By Kimberly Labno, Penn State Extension Master Gardener Coordinator and Master Gardener since 2008
Gardening has become a way of life in the popular culture of the United States.Accordin to the National Gardening Association’s new survey, “The Impact of Home and Community Gardening in America,” finds a 19 percent increase from 2008 in the number of Americans planning to grow their own food. Whether new to the gardening world or seasoned horticulturalists, gardeners are always innovating and exploring new ways to connect with the natural world. Here are some trends to look for in 2012:
1. More front yard gardens
The number of front yard gardens is also on a steady rise (29% in 2011, compared to 27% in 2010 and 25% in 2009), according to the Garden Trends Research Report’s Early Spring 2011 survey (conducted for the Garden Writers Association Foundation). Meanwhile, the number of backyard gardens has taken a 3% hit, down from 50% in 2009 and 2010.
2. Vertical greening
Vertical gardening, green walls and green roofs continue to grow in popularity. The technology and cost associated with these amazing features is diverse and able to fit any gardener’s imagination. A blue ribbon winner from the 2011 Independent Garden Center expo in Chicago was a vertical culinary herb wall fashioned using repurposed pallets – look for more low-cost and ecosensible ways to go vertical in 2012.
3. Hot new cultivars
Hort Couture, a leader in the most tropical en vogue have amazing new cultivars to make your containers dare to be different. The Alocasia ‘Nile High’ variety promises to make a big splash having the look of an African mask coupled with bring orangish-red stems. Other plants to watch for is the new variety of Cordyline ‘Flamingo Road’ and a colorful handful of new Phoriums including ‘Rainbow Surprise’, ‘Apricot Queen’, and ‘Pink Flamingo’.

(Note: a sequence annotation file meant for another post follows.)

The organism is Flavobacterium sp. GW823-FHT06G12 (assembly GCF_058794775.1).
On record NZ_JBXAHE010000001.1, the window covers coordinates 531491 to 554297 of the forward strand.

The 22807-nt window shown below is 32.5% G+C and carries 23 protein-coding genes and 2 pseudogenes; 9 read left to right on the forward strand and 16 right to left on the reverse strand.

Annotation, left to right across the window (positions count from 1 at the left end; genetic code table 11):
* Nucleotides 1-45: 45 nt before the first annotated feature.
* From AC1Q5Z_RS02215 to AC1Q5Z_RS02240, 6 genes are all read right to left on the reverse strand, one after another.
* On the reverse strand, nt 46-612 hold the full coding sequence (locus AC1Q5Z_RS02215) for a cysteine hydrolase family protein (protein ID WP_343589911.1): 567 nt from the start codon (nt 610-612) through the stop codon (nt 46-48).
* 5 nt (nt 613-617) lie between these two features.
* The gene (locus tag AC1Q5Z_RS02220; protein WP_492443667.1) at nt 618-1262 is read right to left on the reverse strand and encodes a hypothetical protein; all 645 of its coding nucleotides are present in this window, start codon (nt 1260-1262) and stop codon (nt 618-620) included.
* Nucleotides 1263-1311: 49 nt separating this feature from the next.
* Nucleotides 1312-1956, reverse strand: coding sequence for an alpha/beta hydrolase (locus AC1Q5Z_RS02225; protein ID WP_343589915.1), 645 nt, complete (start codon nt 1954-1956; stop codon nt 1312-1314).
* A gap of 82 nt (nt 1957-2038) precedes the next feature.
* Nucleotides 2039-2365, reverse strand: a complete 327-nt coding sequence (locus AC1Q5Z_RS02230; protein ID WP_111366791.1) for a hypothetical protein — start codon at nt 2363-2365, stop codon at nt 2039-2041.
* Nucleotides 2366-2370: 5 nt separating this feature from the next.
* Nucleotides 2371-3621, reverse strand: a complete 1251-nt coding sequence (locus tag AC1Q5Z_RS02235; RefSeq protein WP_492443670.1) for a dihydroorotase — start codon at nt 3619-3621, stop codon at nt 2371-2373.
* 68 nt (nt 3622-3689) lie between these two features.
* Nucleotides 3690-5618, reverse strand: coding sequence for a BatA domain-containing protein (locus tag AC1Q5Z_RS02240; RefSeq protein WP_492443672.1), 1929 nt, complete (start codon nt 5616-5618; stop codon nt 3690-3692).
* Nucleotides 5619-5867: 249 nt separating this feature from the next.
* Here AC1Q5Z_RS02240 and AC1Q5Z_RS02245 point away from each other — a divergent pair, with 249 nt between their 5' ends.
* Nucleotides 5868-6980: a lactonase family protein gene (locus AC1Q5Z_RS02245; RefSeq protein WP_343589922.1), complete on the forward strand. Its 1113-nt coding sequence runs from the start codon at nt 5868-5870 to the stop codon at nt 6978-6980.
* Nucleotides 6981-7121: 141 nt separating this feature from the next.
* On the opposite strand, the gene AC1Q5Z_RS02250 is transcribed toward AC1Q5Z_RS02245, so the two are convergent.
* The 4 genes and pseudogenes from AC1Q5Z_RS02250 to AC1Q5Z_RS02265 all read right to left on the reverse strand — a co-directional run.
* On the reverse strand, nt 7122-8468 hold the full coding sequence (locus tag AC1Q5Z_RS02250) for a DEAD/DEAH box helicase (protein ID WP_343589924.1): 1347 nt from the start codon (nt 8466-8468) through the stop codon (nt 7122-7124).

In general watch for the popularity of dark and black colored varieties that have recently been embraced and have not run their course in popularity. A few examples of this trend are ‘diamond head’ and ‘mojito’ varieties of Colocasias.
4. Backyard beekeeping
Over the last three years more than one in three cultivated honey bee colonies has died nationwide, posing a serious risk to our national food supply. The Rodale Institute believes the answer to saving the bees is the backyard beekeeper.
5. Climate Change — (The biggest environmental story of 2011?)
Gardeners, famers and almost anyone else interested in plants probably noticed the changes in weather patterns in their environs this year. One only has to look at places like Rittenhouse Square in Philadelphia to notice roses blooming n December.
Climate change delivered the second summer ever in the US and the year-end report is likely to confirm 2011 as the second hottest year overall (European nations are already declaring that 2011 the second hottest year on record), making this phenomenon the top environmental story of 2011 — and the most important ecological issue facing 2012.